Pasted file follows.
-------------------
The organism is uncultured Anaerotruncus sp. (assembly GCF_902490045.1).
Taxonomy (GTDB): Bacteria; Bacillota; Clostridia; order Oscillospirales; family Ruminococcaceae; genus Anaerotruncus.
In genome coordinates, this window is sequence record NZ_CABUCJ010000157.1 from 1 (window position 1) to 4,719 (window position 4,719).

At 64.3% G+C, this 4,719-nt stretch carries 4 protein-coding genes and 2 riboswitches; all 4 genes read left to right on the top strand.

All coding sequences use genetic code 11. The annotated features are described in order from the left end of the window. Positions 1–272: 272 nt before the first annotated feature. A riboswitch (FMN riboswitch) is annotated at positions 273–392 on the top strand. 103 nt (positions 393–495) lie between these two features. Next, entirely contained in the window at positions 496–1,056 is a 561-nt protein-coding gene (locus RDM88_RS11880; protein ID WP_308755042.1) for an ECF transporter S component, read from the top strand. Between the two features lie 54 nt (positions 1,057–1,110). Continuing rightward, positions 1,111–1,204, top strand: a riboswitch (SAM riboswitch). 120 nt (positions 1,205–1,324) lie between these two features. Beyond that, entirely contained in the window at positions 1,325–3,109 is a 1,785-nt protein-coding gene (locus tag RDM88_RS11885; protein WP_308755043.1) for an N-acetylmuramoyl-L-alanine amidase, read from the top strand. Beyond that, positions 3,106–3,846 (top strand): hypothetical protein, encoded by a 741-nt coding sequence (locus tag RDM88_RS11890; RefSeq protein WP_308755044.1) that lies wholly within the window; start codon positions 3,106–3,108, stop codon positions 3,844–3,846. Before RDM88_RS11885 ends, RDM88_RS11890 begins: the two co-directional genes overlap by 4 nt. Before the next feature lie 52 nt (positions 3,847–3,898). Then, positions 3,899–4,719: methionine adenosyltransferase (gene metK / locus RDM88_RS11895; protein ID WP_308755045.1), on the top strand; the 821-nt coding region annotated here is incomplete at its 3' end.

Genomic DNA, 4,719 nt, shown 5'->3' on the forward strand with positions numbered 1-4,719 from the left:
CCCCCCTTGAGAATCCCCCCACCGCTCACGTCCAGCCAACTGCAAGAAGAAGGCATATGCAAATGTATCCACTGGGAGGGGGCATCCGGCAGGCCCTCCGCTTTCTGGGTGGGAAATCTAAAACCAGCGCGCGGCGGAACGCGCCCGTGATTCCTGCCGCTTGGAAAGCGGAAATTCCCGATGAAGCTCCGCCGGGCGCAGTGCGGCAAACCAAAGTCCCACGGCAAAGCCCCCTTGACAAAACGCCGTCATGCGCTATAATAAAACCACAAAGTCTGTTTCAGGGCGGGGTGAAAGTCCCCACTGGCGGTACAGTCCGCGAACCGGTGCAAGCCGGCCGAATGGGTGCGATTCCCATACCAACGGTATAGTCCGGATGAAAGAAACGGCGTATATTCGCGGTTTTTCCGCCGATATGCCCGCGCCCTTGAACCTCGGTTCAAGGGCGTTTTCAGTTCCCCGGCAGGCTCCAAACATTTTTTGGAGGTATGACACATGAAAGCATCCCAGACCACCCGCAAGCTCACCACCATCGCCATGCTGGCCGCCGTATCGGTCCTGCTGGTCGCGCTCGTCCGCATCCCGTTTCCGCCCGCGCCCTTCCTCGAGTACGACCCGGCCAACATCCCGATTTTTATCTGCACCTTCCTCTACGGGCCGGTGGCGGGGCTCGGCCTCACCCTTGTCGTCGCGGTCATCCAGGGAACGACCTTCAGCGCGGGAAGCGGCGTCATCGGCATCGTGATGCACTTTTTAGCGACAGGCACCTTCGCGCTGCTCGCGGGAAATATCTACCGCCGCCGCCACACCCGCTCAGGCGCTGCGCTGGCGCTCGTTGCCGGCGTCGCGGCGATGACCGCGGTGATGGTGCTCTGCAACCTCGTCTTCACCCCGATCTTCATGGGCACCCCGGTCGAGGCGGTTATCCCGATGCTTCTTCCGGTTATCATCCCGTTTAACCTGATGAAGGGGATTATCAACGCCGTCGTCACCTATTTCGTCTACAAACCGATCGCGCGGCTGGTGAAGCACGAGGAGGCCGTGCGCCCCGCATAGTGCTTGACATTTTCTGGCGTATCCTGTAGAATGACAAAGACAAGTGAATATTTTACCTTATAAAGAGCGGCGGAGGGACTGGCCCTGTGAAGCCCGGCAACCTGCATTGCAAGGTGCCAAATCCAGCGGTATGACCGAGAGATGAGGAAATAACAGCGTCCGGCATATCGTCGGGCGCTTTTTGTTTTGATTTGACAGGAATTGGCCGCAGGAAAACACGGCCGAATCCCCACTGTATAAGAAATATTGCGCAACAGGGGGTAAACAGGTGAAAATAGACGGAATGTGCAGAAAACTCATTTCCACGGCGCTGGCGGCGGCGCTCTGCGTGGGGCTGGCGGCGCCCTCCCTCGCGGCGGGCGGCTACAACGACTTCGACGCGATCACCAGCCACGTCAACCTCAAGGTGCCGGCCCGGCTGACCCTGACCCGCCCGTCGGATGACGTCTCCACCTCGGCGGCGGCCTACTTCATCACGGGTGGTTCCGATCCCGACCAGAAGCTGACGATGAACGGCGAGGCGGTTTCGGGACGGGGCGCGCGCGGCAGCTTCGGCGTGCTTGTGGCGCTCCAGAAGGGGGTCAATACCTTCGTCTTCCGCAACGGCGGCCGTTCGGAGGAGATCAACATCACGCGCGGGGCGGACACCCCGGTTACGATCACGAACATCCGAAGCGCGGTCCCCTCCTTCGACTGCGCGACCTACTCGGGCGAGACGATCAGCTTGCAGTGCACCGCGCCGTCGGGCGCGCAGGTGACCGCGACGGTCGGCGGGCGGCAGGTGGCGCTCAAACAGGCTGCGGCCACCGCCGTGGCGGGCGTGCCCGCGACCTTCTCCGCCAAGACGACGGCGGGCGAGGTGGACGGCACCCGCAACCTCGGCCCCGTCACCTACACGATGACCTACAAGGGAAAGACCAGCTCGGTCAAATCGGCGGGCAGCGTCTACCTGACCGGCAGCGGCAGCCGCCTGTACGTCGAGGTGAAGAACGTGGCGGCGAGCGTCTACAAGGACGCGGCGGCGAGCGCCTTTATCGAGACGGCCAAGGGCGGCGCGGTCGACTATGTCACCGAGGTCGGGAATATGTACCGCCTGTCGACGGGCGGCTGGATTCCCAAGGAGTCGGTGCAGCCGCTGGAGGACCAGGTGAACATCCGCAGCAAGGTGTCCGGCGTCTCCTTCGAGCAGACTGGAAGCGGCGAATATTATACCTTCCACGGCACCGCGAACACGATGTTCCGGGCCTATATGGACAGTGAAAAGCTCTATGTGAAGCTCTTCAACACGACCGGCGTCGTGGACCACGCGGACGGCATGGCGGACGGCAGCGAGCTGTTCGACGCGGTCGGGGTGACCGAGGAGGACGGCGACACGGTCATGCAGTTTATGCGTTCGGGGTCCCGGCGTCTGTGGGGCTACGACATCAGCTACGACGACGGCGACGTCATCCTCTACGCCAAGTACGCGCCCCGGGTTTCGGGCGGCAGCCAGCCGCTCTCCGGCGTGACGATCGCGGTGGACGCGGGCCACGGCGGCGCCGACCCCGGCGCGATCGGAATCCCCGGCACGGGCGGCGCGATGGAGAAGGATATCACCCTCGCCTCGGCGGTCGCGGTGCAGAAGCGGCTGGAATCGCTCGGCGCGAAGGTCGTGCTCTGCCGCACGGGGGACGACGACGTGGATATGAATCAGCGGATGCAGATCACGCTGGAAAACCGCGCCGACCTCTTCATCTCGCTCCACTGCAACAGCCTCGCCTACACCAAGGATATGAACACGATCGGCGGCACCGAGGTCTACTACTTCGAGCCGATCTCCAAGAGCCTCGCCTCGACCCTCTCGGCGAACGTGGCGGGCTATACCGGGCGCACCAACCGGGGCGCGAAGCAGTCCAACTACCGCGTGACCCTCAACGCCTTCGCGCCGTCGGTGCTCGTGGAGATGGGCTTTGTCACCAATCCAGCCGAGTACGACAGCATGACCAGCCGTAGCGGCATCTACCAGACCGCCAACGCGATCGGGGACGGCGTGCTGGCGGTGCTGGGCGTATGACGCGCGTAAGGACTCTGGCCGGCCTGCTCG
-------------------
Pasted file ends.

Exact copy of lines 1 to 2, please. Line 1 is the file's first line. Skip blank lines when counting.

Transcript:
The organism is uncultured Anaerotruncus sp. (assembly GCF_902490045.1).
Taxonomy (GTDB): Bacteria; Bacillota; Clostridia; order Oscillospirales; family Ruminococcaceae; genus Anaerotruncus.